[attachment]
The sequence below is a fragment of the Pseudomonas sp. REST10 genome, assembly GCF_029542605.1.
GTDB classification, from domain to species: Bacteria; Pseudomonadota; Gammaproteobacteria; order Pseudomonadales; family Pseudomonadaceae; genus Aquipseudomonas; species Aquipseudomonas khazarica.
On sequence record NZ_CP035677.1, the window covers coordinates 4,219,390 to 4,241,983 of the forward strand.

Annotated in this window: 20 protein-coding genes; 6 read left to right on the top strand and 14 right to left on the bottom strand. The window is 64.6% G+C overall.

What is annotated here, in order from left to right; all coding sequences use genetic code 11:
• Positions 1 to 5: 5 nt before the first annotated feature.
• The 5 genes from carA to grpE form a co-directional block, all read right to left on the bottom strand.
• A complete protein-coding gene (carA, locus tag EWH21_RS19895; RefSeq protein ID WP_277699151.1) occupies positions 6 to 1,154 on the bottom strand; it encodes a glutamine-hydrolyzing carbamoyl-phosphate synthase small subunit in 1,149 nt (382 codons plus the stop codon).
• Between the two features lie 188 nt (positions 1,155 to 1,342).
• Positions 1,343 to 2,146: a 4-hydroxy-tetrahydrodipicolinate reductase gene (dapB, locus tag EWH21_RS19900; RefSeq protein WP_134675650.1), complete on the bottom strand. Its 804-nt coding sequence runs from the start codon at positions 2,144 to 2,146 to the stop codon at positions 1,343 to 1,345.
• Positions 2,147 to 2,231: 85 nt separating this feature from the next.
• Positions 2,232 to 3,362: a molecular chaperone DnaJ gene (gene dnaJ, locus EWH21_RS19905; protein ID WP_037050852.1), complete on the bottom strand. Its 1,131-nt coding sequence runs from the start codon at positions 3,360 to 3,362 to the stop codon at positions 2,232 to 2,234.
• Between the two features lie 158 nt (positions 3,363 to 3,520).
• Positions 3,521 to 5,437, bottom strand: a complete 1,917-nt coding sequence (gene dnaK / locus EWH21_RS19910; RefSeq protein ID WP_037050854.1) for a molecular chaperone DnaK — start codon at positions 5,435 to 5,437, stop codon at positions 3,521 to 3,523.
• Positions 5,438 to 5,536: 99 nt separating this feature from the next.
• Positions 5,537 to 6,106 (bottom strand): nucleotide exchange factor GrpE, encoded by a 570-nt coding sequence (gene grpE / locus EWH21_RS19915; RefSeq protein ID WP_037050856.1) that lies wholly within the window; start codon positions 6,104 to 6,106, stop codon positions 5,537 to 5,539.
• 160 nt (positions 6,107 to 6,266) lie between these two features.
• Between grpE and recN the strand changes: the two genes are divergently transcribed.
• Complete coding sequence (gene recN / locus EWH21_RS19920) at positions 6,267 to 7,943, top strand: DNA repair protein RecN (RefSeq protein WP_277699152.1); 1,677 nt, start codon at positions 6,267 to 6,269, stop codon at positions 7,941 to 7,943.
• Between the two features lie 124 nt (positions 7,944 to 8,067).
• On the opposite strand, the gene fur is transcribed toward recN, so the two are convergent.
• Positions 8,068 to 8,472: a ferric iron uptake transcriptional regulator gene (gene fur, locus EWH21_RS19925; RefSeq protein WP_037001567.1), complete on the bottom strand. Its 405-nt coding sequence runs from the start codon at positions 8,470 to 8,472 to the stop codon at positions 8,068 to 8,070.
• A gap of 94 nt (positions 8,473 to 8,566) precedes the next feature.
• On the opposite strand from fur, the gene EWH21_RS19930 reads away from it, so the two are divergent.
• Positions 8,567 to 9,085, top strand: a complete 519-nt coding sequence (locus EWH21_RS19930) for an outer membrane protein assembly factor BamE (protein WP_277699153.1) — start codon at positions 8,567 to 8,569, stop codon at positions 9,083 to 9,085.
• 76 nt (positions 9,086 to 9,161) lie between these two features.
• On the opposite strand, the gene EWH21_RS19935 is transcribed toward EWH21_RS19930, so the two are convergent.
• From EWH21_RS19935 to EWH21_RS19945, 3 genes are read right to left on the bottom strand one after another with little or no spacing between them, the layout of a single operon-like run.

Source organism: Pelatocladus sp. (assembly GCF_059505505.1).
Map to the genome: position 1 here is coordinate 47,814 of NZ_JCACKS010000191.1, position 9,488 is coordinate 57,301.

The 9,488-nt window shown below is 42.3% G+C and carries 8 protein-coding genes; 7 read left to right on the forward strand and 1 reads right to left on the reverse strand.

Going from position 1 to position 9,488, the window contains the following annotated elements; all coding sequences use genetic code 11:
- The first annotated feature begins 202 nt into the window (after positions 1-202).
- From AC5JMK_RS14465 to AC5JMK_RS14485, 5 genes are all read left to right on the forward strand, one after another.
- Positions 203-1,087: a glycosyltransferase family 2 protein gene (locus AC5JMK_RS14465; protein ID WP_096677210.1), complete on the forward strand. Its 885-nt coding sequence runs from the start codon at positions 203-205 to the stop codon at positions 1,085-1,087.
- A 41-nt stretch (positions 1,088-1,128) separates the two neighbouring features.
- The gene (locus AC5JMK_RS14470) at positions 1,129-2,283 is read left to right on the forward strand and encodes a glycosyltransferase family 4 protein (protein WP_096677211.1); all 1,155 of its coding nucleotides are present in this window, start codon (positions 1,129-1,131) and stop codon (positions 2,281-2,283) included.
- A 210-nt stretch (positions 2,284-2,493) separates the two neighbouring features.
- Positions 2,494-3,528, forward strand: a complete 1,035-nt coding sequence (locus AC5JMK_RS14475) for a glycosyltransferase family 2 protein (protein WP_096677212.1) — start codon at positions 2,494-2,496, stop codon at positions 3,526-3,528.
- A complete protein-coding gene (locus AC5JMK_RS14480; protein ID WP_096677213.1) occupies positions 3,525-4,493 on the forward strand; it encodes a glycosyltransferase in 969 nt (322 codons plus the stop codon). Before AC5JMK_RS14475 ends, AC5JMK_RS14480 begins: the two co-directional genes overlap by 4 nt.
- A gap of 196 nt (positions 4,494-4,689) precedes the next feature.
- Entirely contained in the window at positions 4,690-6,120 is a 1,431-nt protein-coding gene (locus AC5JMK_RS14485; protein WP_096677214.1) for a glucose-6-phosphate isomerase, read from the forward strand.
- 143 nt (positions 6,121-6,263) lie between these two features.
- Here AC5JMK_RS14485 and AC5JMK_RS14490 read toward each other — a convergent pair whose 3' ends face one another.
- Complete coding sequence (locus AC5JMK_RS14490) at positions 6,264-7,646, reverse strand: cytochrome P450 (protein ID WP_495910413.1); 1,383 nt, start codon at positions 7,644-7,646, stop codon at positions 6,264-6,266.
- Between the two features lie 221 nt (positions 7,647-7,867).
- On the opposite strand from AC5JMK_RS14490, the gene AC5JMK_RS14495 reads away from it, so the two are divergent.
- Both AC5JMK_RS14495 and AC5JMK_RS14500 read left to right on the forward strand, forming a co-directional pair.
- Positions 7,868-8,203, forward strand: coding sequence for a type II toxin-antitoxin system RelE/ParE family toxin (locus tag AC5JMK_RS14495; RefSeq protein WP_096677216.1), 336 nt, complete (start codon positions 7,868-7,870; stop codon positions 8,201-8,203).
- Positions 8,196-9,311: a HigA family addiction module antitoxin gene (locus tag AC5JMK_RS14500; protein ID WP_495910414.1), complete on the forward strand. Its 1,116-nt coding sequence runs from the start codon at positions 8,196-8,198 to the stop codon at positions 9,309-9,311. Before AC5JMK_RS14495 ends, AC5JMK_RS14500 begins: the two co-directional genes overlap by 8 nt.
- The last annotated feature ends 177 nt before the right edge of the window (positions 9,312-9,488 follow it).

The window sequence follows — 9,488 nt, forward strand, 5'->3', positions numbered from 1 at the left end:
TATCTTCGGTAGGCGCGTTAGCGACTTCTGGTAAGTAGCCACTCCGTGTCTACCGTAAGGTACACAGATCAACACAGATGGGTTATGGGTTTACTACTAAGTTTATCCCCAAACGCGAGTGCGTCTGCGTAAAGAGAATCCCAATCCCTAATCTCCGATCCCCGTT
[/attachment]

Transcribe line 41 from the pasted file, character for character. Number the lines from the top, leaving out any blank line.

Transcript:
- A gap of 196 nt (positions 4,494-4,689) precedes the next feature.